As for the image, the green hue overall sounds as if it was intended. I, personally would shift to the bluer/magenta side for an image like this. The bottom layer does feel too dark, as I’m sure there’s a lot of tasty detail in there, but the shapes of the trees themselves are nice and I think it’s personal choice on whether you want to brighten them up a little.

I’m seeing three distinct layers in this image but the one that’s taking up the most real estate is the top layer which has no detail. I would suggest cropping in or even playing with a non-standard pano style crop to help even out the weight. If you were to keep the same ratio I would pull the top right corner down and in to lose that tree on the right edge of the frame which is just a little to close to the edge for comfort IMO.

Very nice image indeed. I’m debating wanting more of a pano crop to eliminate a bit of the top as the brighter part distracts a bit from the awesome tones and shapes in the middle. Could see a slight graduated filter dodging the bottom 2/3 as well. Overall though it’s a great image and good to make the best out of the situ.



Welcome to NPN!

Have no idea why the large view isn’t present. I’m wondering what are the dimensions of the image you uploaded? Maybe there’s some minimum size in order for the large view and resizing. Not sure.

As far as your composition, I don’t really see or feel a central horizon. You have several layers here from the darkness, to the enshrouded pines, to the very faint trees, then to the lightness of the empty fog up top. I think you could even exploit the light/dark by increasing the luminosity of the fog while retaining the darkness below.

I like the impact and mood. Just wish we could see a larger view.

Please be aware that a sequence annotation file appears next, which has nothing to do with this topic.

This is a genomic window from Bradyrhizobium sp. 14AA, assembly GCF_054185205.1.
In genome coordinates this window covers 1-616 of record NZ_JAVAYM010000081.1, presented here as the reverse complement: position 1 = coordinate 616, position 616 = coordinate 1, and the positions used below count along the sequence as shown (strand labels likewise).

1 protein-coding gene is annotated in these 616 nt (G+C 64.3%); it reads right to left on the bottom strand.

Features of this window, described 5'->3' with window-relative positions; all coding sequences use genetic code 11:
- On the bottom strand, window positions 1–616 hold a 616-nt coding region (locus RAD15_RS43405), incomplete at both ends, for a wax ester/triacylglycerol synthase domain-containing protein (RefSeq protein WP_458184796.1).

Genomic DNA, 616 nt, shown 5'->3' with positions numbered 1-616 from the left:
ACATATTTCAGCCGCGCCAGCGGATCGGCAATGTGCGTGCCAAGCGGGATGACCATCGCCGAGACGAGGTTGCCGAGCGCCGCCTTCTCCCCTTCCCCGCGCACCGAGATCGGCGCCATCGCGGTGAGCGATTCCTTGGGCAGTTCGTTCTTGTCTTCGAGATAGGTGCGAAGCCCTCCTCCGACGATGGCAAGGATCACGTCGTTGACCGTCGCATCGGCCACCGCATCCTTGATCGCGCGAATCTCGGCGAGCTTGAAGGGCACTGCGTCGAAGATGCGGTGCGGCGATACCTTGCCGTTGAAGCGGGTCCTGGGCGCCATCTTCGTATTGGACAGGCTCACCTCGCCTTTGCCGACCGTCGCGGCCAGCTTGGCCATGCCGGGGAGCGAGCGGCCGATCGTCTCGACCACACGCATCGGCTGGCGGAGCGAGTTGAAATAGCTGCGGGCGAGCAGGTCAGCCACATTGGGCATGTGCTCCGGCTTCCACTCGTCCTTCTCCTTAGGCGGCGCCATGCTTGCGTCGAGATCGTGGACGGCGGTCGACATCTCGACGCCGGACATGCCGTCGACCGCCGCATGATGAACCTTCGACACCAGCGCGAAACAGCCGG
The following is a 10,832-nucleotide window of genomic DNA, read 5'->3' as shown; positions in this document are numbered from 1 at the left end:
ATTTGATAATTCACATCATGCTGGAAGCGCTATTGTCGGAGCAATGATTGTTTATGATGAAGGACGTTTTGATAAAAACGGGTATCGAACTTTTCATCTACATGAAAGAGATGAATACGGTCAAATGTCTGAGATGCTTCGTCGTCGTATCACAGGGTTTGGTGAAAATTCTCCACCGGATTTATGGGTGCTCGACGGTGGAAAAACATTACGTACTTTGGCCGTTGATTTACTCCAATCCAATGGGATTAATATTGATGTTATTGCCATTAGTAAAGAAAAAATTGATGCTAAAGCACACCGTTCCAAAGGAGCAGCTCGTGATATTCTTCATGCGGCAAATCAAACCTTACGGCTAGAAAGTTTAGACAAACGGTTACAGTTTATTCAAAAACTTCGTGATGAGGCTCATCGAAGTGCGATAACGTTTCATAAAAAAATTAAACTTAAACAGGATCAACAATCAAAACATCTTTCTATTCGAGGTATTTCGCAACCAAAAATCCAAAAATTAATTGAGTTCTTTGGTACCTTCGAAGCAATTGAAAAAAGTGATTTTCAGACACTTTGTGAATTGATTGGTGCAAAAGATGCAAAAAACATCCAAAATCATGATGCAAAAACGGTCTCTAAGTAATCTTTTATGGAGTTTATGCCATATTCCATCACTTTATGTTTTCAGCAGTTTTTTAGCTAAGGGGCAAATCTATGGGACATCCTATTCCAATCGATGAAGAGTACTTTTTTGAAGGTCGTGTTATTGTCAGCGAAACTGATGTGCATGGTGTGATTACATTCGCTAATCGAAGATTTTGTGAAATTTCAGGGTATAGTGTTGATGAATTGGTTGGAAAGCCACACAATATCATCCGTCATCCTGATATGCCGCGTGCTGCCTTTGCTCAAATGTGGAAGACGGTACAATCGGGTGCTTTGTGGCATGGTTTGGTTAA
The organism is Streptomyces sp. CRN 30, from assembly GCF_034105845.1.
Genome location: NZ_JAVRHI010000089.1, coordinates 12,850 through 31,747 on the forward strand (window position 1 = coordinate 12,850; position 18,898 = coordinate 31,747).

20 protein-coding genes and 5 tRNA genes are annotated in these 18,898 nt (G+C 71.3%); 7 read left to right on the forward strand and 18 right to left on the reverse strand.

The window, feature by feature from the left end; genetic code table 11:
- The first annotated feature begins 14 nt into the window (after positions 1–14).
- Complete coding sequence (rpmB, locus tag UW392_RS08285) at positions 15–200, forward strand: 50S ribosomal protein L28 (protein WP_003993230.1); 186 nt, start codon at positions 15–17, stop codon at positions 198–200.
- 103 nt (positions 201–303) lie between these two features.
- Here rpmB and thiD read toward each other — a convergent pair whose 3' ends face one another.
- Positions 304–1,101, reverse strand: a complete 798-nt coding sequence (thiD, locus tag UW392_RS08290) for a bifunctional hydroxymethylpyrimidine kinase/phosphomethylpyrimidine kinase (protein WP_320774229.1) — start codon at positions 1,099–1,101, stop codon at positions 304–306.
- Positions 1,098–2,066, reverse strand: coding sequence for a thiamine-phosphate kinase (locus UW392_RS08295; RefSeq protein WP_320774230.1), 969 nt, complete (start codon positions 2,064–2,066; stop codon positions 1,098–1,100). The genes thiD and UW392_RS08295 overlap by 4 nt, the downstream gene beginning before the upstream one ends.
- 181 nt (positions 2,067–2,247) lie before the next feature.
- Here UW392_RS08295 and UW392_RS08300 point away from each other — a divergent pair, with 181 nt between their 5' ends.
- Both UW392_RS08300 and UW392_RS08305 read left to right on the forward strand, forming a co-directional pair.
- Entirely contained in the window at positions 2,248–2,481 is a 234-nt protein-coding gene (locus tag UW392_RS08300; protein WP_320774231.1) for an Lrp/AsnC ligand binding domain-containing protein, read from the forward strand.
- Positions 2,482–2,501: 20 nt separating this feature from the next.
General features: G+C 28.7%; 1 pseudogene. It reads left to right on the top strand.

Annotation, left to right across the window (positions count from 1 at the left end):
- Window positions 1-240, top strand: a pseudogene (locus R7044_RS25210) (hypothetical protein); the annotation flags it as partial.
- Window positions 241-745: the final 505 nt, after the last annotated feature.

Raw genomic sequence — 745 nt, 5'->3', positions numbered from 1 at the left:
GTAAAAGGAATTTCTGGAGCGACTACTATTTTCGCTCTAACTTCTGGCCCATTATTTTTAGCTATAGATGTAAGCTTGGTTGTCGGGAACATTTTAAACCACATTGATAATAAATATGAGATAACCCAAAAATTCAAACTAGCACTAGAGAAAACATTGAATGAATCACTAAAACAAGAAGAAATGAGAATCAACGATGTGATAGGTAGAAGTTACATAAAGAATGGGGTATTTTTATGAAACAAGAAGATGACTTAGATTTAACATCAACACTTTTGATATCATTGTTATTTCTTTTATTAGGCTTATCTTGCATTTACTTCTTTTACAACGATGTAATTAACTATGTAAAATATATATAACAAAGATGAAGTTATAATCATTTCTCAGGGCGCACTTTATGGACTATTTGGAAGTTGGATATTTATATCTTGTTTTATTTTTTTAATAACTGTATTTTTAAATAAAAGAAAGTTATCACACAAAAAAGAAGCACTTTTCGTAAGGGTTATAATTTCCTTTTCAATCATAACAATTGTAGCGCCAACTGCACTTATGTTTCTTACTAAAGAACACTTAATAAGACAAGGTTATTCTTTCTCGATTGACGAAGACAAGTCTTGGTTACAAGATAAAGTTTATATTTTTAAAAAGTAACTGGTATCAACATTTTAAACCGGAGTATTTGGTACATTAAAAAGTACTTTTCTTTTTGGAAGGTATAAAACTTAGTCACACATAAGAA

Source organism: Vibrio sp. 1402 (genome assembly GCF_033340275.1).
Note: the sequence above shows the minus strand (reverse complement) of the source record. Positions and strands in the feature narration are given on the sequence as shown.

Look forward to more, welcome aboard.


I love the mood, the one thing I don’t care for is how dark the bottom portion of the image is I would like to see a little more detail here.

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This image is absolutely outstanding.

To answer your questions: No banding evident however the image is quite small and I can’t blow it up. I believe if you upload a larger file it will automatically display in-line with text and expand when clicked on. One tip with banding is that it often shows in Photoshop when zoomed to odd numbers. If you stick to viewing the image at 25%, 50% or 100% the prevalence of perceived banding in what you see should go away. One other thing I do is that I’ll export a version using TKActions Web Sharpening using my standard export settings (2000px long edge) and view it again at that size which usually tells me if there is banding in the file or if it is just Photoshop rendering playing tricks on me. It’s so frustrating!

This image seems in no way cliche or too commonly captured. The middle horizon is by far the best option for this type of image in my eyes too.

The only thing I’d change is finding a little more detail in your shadows. It doesn’t have to be much - just enough to distinguish the trees from one another. In the same way that the top of your image isn’t pure white, the bottom shouldn’t be pure black.

Congrats on an amazing image!

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Sam, thank you for the amazing reply! It is great to hear others’ opinions, and you like many other seem to share an interest in the darks portion of the image – you are absolutely right that the intention was having neither clipping white parts, nor clipping blacks. I’ll definitely make a new edit where they are brought up a bit.